NEW YORK (GenomeWeb) – The American College of Medical Genetics and Genomics has updated its list of genes that it recommends laboratories report secondary findings from when they perform clinical exome and genome sequencing tests.
In 2013, the ACMG recommended that clinical laboratories report back secondary findings from 56 genes, variants of which are known to cause severe disease but for which knowledge of the variants could lead to clinically relevant actions. It issued its recommendations as clinical exome and genome sequencing tests began to proliferate without any standards in place, and has since updated its policies, clarifying that patients should have the option of receiving such results and that the recommendations apply to both adults and children.
The ACMG also established a working group to curate and update the list periodically. In its latest update published today in Genetics in Medicine, ACMG has added four new genes to its list and removed one gene. In addition, it has sought to standardize the process by which it evaluates genes by including a semiquantitative metric for determining actionability, and outlined its future plans to consider pharmacogenomics variants.
As genomic sequencing becomes more widespread, it will have broad medical, legal, social, and economic implications, the authors wrote, and "it will be important for the genomics community to study the impact of [secondary findings] on the busy clinician, individual patients and families, and populations at large."
Additions to the list, which now consists of 59 genes, include BMPR1A and SMAD4, which are associated with juvenile polyposis; ATP7B, which is associated with Wilson disease; and OTC, which is associated with ornithine transcarbamylase deficiency. The working group removed MYLK, which is associated with familial thoracic aortic aneurysm and dissection.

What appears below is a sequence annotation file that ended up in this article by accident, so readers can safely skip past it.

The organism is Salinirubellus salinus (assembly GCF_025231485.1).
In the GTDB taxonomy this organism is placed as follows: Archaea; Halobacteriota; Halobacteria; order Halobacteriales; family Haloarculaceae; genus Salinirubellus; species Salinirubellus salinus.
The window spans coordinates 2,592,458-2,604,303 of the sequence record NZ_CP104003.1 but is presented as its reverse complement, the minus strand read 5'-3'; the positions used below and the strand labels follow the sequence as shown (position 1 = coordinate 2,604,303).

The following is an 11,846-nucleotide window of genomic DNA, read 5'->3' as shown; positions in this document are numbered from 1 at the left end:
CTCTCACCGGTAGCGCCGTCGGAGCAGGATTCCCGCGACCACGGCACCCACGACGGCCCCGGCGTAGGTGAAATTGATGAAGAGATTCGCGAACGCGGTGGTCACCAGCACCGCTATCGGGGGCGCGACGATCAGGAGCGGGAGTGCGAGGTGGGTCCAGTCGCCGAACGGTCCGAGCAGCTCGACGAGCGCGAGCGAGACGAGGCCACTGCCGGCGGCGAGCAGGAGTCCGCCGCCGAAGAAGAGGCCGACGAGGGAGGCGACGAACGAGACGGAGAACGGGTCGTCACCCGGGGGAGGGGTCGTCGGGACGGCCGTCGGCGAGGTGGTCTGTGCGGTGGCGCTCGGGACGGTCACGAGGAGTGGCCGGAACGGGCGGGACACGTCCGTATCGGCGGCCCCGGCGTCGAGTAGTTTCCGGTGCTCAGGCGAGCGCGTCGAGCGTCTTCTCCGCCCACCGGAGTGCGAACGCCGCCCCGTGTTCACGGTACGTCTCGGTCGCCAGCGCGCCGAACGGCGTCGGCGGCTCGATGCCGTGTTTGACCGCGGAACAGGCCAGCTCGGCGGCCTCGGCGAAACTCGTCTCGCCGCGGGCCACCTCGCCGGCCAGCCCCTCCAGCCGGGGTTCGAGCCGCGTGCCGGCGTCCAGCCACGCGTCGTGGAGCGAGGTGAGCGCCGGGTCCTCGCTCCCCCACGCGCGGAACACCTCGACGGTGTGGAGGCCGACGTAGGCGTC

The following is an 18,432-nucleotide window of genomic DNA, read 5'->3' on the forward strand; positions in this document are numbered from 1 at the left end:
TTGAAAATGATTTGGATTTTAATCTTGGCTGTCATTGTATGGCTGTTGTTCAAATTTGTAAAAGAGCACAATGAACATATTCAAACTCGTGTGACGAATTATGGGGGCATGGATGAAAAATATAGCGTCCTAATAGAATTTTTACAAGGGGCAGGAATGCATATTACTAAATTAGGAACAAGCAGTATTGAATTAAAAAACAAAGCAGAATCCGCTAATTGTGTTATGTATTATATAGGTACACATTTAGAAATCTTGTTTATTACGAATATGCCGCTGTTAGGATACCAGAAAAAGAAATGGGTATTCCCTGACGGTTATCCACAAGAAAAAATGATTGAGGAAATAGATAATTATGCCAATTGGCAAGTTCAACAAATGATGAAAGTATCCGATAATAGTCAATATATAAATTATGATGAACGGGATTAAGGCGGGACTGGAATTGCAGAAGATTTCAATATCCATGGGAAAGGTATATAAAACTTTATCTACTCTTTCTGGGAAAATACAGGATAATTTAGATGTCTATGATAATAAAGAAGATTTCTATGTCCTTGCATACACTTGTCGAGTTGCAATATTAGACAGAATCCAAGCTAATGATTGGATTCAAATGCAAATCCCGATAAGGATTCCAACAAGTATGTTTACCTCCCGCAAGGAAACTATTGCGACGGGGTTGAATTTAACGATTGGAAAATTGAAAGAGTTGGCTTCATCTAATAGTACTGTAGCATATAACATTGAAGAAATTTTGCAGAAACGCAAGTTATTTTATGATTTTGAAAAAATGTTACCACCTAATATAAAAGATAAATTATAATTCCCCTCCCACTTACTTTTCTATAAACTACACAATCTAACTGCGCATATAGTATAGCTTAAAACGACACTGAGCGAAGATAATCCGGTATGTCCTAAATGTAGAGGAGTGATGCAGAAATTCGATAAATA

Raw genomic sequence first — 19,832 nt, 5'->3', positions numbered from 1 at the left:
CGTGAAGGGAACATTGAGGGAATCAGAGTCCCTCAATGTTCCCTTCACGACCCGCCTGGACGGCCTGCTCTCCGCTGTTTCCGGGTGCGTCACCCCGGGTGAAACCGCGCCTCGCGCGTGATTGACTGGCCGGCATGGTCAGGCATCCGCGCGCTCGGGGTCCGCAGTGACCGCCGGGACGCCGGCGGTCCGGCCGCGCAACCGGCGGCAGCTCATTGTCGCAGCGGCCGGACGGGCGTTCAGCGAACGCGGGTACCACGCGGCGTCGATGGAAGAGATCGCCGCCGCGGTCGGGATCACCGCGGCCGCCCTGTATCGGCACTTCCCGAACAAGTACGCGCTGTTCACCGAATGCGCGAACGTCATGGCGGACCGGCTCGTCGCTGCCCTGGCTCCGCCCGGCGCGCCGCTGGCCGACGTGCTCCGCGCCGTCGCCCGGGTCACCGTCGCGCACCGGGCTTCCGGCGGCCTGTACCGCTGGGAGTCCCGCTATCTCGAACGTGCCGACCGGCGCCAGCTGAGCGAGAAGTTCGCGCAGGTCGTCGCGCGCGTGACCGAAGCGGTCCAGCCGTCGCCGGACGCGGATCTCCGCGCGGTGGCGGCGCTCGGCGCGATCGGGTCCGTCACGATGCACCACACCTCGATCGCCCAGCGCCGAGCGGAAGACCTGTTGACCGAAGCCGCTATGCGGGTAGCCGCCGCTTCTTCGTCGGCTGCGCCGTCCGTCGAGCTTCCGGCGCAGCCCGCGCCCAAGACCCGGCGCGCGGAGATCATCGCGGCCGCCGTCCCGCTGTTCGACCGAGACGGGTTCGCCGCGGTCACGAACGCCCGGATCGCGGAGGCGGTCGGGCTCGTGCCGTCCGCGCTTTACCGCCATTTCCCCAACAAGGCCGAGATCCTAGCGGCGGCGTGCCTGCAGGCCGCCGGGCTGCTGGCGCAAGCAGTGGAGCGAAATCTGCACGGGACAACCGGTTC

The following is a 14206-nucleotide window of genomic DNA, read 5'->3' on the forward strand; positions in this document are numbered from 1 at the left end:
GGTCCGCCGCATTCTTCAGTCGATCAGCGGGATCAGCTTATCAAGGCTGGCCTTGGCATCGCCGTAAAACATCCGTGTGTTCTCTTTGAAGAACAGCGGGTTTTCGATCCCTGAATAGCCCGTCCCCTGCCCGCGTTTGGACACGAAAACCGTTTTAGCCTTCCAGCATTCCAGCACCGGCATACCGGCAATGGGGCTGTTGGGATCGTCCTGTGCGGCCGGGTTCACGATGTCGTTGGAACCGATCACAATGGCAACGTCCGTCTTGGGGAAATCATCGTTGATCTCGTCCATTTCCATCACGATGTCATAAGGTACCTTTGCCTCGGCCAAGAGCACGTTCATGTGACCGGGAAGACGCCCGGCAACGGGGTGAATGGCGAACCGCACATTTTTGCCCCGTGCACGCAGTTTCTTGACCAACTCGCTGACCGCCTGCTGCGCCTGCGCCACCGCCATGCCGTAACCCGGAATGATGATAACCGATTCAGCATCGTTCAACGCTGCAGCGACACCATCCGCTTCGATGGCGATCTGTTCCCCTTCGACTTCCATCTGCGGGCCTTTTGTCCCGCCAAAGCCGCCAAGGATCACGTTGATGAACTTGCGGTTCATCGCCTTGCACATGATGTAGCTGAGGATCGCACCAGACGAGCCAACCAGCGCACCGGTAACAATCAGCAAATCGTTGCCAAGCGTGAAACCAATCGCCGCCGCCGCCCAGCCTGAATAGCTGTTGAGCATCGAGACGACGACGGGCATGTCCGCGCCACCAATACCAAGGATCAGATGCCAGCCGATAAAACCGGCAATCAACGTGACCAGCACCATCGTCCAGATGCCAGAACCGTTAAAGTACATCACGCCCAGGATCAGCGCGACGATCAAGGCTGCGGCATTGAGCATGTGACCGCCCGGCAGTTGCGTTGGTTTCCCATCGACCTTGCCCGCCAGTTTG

The ACMG working group considered six genes that had been nominated between March 2015 and March 2016, including the four it added, the one it removed from the list, and an additional gene, PTCH1, related to basal cell carcinoma, that the group decided did not meet its criteria for impacting medical management.
The group also laid out a new process for curating and updating the list over time and for accepting and evaluating gene nominations. For its current gene list, the group accepted nominations only from ACMG members, but in the future, it plans to accept nominations from other professional organizations, including genetic counselors, primary care clinicians, and other clinical specialists.
In addition, it has developed a preliminary form for nominating PGx genes and variants and is working on developing a means by which to evaluate the genes and their clinical impact.
The Clinical Pharmacogenetics Implementation Consortium has already developed management recommendations based on PGx variants, but, according to the ACMG group, "assessing the impact of these results on clinical outcomes has proven difficult due to a lack of randomized controlled trials and small numbers of patients for whom results are available."
Reporting PGx variants from clinical exome and genome tests pose additional challenges, as well, the authors noted. Some PGx genes have pseudogenes and it can be difficult to distinguish variants in the pseudogene from the actual gene. Some PGx results are based on haplotypes made up of several variants, some of which are intronic and would not be covered by a clinical exome test. The authors also noted that the "star allele" nomenclature may need to be simplified, as it is not always familiar to geneticists. In addition, the authors noted that PGx results are not always needed at the time that a clinical exome test is ordered. However, they wrote that they plan to focus on PGx coding variants related to commonly prescribed drugs as well as those with serious adverse effects.